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Insurance firms “see complaints against GPs soar”

9 August 2007

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Two leading insurance companies have seen a surge in the number of serious complaints against GPs, reports claim.

The firms, which cover nine out of 10 family doctors, dealt with nearly 300 complaints in 2006, the BBC said.

The Medical Protection Society (MPS) figures apparently show 30 new cases were seen in the UK in 2003 – the last full year before changes to GPs’ contracts came in – but by 2006 that number had risen to 100.

The broadcaster says the Medical Defence Union (MDU) also dealt with 182 complaints in England last year, up from 120 in 2002.

Changes in 2004 allowed doctors to opt out of providing weekend and night care in a bid to ensure better standards during weekdays.

A Department of Health (DH) spokeswoman said: “All out-of-hours services must now be delivered to national standards, regardless of where a patient lives, and this is monitored and subject to performance management by local primary care trusts and strategic health authorities.

“Patient experiences are generally positive. The recent National Audit Office report confirms that eight out of 10 patients are satisfied with the service.

“If we had not negotiated a new contract, we risked the deterioration and indeed potential collapse of the GP service that has been at the heart of the NHS for nearly 60 years.”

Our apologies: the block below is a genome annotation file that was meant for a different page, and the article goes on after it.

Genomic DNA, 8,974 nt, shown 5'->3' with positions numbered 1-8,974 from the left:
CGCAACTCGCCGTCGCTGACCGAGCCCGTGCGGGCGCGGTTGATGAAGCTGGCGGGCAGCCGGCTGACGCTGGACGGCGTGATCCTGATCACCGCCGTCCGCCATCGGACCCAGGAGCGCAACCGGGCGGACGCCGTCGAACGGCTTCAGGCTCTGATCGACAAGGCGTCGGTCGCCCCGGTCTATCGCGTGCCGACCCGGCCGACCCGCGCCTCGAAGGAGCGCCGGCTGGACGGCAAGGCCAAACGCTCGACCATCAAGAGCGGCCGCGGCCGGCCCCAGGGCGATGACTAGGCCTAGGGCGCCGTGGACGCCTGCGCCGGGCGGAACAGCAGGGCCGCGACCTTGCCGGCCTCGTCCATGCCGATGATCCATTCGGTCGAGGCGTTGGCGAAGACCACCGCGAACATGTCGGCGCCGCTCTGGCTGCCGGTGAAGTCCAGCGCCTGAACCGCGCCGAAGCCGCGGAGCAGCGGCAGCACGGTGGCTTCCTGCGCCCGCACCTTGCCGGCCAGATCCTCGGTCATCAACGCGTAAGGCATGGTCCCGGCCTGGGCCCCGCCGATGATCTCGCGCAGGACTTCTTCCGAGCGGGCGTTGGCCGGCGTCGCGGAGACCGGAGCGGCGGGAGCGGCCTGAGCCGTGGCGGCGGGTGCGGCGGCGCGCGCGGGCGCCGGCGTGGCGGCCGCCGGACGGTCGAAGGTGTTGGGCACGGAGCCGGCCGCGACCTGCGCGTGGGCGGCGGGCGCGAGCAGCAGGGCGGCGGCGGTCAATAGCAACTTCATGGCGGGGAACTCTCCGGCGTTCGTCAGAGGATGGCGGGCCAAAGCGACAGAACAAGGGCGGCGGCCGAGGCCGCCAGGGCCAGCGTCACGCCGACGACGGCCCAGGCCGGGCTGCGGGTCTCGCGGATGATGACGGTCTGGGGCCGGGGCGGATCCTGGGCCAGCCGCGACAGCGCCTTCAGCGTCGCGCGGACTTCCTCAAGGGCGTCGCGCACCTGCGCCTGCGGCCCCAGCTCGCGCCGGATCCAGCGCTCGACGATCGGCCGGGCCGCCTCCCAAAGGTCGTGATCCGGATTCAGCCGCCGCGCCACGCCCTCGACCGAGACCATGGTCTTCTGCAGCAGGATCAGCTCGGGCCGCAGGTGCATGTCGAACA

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“Our primary care trust deals admirably with the OOHs provision and they deal with the complaints direct. As a practice, we have not had to deflect many complaints – possibly three or four at the most – since the inception of Trust handling. I think the main problem with OOHs is the belief it covers everything, from routine to acute. Patients’ perspective of an “emergency” has changed vastly over the decades, and can be anything from a heart attack to a pimple on the nose. There are far more social problems to be dealt with than previously considered as “OOHs care”, which rely on a network of human resourse availability. Education on what avenues to go down prior to contacting OOHs – ie, pharmacy, support group contact numbers, etc – may assist in this education but also the understanding that this is OOHs emergency care, and not for routine treatment. This in itself might release some of the pressures on the service and allow those with emergencies to be dealt with timeously” – Susane Hogarth, Dunfermline